Virgin Australian breaks into the US capital markets

Dino D'Amore
By Dino D'Amore October 8, 2013 09:19

Virgin Australian breaks into the US capital markets

Virgin Australia has successfully launched its first capital markets deal, which is also the first EETC-like deal to be launched out of Australia.

The US$732.623 million Enhanced Equipment Notes (EEN) Series 2013-1 is a three tranche transaction.

The US$474.049 million class A notes have a final maturity of October 23, 2023, with a weighted average life of four years and a loan to value ratio of 55.5% are rated Baa2/A by Moody’s and Fitch. Pricing expectations for the Class A was set at 5%.

The US$120.667 million Class B tranche matures on October 23, 2020, with a WAL of 3.3 years and a 69.7% LTV, was rated Ba3/BB+. Pricing is set at 6% .

The slightly larger Class C tranche at US$137.907 million, which matures on October 23, 2018, has a WAL of 2.8 years and a high LTV of 85.8% was rated B2/B+. Pricing is set at 7.125%.

The weighted average coupon over the expected life of the three classes is approximately 5.5%. Settlement of the offering is expected to occur later in October 2013 and is subject to customary settlement conditions.

The deal refinances 21 737-800 aircraft, two 737-700 aircraft and one 777-300ER aircraft, which are currently owned by wholly-owned subsidiaries of Virgin Australia Holdings.

Goldman Sachs is sole structuring agent and lead bookrunner, with joint bookrunners Credit Agricole Securities and Natixis. Credit Agricole is the depository, while Natixis is the liquidity provider.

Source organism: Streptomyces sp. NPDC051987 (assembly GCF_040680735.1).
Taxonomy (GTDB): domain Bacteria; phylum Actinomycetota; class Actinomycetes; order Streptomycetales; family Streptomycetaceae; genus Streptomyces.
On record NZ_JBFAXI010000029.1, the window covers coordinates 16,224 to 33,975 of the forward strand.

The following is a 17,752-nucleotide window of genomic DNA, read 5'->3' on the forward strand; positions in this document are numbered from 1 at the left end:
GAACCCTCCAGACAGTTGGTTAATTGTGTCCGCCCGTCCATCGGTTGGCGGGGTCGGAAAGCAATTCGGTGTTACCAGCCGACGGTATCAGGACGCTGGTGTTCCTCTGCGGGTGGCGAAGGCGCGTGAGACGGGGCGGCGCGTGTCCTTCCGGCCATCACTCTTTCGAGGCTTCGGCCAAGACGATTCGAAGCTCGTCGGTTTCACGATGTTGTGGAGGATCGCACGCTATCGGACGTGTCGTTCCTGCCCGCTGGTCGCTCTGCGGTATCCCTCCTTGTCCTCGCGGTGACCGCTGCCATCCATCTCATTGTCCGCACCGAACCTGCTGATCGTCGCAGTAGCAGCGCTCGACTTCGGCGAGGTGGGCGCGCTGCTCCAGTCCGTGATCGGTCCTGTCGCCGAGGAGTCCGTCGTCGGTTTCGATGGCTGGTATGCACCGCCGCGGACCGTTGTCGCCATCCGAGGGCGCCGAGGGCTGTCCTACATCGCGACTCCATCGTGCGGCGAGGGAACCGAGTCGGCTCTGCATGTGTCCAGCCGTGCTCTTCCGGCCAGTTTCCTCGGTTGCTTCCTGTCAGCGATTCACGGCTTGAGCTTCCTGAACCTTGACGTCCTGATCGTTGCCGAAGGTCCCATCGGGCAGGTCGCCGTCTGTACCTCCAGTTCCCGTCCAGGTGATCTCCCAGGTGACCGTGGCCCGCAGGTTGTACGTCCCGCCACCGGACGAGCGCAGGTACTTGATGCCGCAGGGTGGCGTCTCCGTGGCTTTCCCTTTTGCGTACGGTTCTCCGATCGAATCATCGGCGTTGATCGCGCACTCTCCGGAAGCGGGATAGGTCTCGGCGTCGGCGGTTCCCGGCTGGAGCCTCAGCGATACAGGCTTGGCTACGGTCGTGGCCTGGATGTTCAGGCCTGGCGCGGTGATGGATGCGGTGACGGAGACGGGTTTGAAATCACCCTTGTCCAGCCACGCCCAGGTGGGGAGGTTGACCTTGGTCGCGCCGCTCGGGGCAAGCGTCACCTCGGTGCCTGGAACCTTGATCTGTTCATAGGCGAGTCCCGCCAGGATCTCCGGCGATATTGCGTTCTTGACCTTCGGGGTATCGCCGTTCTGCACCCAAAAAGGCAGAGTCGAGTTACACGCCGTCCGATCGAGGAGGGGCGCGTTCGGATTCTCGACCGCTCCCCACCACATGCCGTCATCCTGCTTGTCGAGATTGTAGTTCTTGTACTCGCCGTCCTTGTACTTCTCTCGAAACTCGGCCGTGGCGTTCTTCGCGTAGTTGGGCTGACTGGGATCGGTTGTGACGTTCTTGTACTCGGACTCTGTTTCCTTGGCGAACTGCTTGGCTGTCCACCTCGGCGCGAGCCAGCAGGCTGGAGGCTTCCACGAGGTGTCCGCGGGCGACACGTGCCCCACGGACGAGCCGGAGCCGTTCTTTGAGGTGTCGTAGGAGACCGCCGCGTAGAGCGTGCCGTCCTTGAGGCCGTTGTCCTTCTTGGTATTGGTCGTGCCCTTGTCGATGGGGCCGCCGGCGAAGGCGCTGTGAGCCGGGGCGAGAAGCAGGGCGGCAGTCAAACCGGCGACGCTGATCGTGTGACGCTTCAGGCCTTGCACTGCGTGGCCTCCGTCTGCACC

Virgin Australia Chief Financial Officer Sankar Narayan said: “This represents Virgin Australia’s first issue in the international debt capital markets. Virgin Australia is the first airline from the Asia-Pacific region and only the fourth non-US airline globally to access the EETC market. The transaction is part of our ongoing commitment to diversify our funding sources and further supplement the Company’s liquidity position. We are very pleased with the strong global investor support for this issue, which demonstrates confidence in Virgin Australia’s strategy and competitive position”.

The structure of this transaction is very similar to the EETC model but with significant differences, chiefly the governing law. The EEN is structured under Australian law neither US Section 1110 nor the Cape Town Convention, which is not implemented in Australia. The deal is structured to take full advantage of the robust Australian bankruptcy rules for finance leases. The use of the finance leasing structures was very attractive to credit rating agencies and investors, as it took full advantage of special rules around repossession for finance leases. There were several other smaller differences from the EETC structure including the fact that notes were used instead of certificates and subordinated debt was required from the issuers to set up the finance leases, but for all intents and purposes the structure works as close to a EETC as possible to help attract investors. This was proven to be a winning strategy since the deal was four times oversubscribed and was the most global investor book of any of the non-US EETCs closed recently, which enabled the pricing on the As to be pushed down from mid-5% to 5%.

“The transaction was very well received by the global markets, achieving a substantial level of oversubscription allowing for pricing at the tight end of the price talk,” said Greg Lee, Co-Head of Structured Finance and Head of Airline Investment Banking at Goldman Sachs. This is another first for the aviation finance industry and another EETC-like structure that has been closed successfully without the need for the protection offered by the Cape Town Convention. I ask again – is it needed anymore in countries with established legal and financial markets?

A full indepth analysis of this deal will appear in the forthcoming Issue 16 of Airline Economics – subscribe today to ensure you receive it by clicking here.

Dino D'Amore
By Dino D'Amore October 8, 2013 09:19
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